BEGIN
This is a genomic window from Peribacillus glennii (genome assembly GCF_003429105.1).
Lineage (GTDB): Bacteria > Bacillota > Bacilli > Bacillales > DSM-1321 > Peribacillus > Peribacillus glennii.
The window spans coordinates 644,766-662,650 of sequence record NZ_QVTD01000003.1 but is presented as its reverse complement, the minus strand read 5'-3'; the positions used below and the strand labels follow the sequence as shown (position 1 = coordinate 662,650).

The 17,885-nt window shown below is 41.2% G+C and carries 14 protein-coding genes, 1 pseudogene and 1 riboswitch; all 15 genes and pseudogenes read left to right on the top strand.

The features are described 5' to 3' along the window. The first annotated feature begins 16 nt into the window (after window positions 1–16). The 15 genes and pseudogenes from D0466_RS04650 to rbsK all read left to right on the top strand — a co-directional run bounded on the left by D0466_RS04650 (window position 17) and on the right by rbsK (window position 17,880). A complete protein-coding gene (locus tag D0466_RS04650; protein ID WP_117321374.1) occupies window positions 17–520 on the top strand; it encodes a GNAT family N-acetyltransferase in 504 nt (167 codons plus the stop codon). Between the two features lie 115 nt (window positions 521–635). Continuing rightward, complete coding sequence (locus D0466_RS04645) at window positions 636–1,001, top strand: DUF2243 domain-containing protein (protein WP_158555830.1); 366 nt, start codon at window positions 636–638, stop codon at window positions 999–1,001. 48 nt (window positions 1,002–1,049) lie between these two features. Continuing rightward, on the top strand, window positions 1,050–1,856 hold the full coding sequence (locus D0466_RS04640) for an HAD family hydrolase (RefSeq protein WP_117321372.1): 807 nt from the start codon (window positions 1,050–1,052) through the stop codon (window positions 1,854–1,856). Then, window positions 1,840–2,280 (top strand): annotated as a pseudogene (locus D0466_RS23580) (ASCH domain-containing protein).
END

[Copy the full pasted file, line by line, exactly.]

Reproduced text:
This is a genomic window from Peribacillus glennii (genome assembly GCF_003429105.1).
Lineage (GTDB): Bacteria > Bacillota > Bacilli > Bacillales > DSM-1321 > Peribacillus > Peribacillus glennii.
The window spans coordinates 644,766-662,650 of sequence record NZ_QVTD01000003.1 but is presented as its reverse complement, the minus strand read 5'-3'; the positions used below and the strand labels follow the sequence as shown (position 1 = coordinate 662,650).

The 17,885-nt window shown below is 41.2% G+C and carries 14 protein-coding genes, 1 pseudogene and 1 riboswitch; all 15 genes and pseudogenes read left to right on the top strand.

The features are described 5' to 3' along the window. The first annotated feature begins 16 nt into the window (after window positions 1–16). The 15 genes and pseudogenes from D0466_RS04650 to rbsK all read left to right on the top strand — a co-directional run bounded on the left by D0466_RS04650 (window position 17) and on the right by rbsK (window position 17,880). A complete protein-coding gene (locus tag D0466_RS04650; protein ID WP_117321374.1) occupies window positions 17–520 on the top strand; it encodes a GNAT family N-acetyltransferase in 504 nt (167 codons plus the stop codon). Between the two features lie 115 nt (window positions 521–635). Continuing rightward, complete coding sequence (locus D0466_RS04645) at window positions 636–1,001, top strand: DUF2243 domain-containing protein (protein WP_158555830.1); 366 nt, start codon at window positions 636–638, stop codon at window positions 999–1,001. 48 nt (window positions 1,002–1,049) lie between these two features. Continuing rightward, on the top strand, window positions 1,050–1,856 hold the full coding sequence (locus D0466_RS04640) for an HAD family hydrolase (RefSeq protein WP_117321372.1): 807 nt from the start codon (window positions 1,050–1,052) through the stop codon (window positions 1,854–1,856). Then, window positions 1,840–2,280 (top strand): annotated as a pseudogene (locus D0466_RS23580) (ASCH domain-containing protein).